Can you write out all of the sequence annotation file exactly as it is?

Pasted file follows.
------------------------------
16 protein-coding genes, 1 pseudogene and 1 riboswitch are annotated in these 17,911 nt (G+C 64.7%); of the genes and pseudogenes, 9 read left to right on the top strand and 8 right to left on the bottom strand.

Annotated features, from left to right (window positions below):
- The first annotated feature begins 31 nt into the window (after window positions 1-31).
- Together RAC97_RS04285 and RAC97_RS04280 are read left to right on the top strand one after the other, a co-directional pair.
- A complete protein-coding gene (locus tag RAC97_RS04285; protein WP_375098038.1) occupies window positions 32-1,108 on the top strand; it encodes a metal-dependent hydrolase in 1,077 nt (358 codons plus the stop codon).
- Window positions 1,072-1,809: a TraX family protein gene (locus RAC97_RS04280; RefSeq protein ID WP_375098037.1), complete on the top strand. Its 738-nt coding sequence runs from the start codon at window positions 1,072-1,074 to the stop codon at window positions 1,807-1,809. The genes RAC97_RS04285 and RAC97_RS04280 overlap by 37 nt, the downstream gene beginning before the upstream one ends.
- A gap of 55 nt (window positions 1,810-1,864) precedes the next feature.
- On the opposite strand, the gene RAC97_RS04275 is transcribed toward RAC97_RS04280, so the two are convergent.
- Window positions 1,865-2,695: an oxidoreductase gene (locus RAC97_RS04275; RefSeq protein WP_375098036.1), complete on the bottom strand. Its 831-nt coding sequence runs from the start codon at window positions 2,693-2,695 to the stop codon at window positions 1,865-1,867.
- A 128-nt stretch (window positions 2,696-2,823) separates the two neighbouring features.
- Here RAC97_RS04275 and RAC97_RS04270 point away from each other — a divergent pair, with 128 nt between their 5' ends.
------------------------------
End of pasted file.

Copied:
16 protein-coding genes, 1 pseudogene and 1 riboswitch are annotated in these 17,911 nt (G+C 64.7%); of the genes and pseudogenes, 9 read left to right on the top strand and 8 right to left on the bottom strand.

Annotated features, from left to right (window positions below):
- The first annotated feature begins 31 nt into the window (after window positions 1-31).
- Together RAC97_RS04285 and RAC97_RS04280 are read left to right on the top strand one after the other, a co-directional pair.
- A complete protein-coding gene (locus tag RAC97_RS04285; protein WP_375098038.1) occupies window positions 32-1,108 on the top strand; it encodes a metal-dependent hydrolase in 1,077 nt (358 codons plus the stop codon).
- Window positions 1,072-1,809: a TraX family protein gene (locus RAC97_RS04280; RefSeq protein ID WP_375098037.1), complete on the top strand. Its 738-nt coding sequence runs from the start codon at window positions 1,072-1,074 to the stop codon at window positions 1,807-1,809. The genes RAC97_RS04285 and RAC97_RS04280 overlap by 37 nt, the downstream gene beginning before the upstream one ends.
- A gap of 55 nt (window positions 1,810-1,864) precedes the next feature.
- On the opposite strand, the gene RAC97_RS04275 is transcribed toward RAC97_RS04280, so the two are convergent.
- Window positions 1,865-2,695: an oxidoreductase gene (locus RAC97_RS04275; RefSeq protein WP_375098036.1), complete on the bottom strand. Its 831-nt coding sequence runs from the start codon at window positions 2,693-2,695 to the stop codon at window positions 1,865-1,867.
- A 128-nt stretch (window positions 2,696-2,823) separates the two neighbouring features.
- Here RAC97_RS04275 and RAC97_RS04270 point away from each other — a divergent pair, with 128 nt between their 5' ends.